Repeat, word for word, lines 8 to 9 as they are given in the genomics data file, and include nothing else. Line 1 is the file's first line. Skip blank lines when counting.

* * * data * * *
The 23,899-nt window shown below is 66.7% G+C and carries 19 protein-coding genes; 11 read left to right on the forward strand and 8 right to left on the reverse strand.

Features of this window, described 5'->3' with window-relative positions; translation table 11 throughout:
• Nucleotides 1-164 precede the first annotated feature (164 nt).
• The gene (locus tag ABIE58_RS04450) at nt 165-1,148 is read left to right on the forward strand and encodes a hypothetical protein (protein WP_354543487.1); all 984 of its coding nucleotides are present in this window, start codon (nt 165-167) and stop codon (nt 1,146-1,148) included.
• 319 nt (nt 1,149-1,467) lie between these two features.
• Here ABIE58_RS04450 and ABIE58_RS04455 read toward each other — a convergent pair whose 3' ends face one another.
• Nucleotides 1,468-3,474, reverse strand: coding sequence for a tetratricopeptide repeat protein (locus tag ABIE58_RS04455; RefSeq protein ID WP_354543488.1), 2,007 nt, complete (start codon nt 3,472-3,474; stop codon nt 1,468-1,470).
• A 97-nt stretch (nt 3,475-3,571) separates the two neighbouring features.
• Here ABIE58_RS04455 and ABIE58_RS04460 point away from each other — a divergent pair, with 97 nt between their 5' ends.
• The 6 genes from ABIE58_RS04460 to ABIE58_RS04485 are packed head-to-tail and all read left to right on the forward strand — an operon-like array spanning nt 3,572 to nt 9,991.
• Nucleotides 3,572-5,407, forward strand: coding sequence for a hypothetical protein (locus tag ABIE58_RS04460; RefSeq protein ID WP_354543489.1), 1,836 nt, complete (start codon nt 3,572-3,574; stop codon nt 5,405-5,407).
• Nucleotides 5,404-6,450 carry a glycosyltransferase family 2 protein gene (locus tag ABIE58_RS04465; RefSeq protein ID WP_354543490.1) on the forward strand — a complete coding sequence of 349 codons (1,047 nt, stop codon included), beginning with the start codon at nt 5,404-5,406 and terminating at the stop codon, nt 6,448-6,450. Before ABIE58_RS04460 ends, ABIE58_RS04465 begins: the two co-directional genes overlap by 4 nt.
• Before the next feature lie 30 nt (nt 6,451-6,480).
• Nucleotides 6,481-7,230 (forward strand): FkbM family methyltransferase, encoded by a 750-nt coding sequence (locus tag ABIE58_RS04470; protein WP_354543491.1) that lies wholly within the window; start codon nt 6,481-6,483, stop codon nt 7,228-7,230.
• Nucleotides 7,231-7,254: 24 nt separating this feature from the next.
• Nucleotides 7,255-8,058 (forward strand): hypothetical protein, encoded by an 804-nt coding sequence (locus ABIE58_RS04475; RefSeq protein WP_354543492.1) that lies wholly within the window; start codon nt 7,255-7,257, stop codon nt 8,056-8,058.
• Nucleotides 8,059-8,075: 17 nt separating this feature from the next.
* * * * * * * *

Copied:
• A 97-nt stretch (nt 3,475-3,571) separates the two neighbouring features.
• Here ABIE58_RS04455 and ABIE58_RS04460 point away from each other — a divergent pair, with 97 nt between their 5' ends.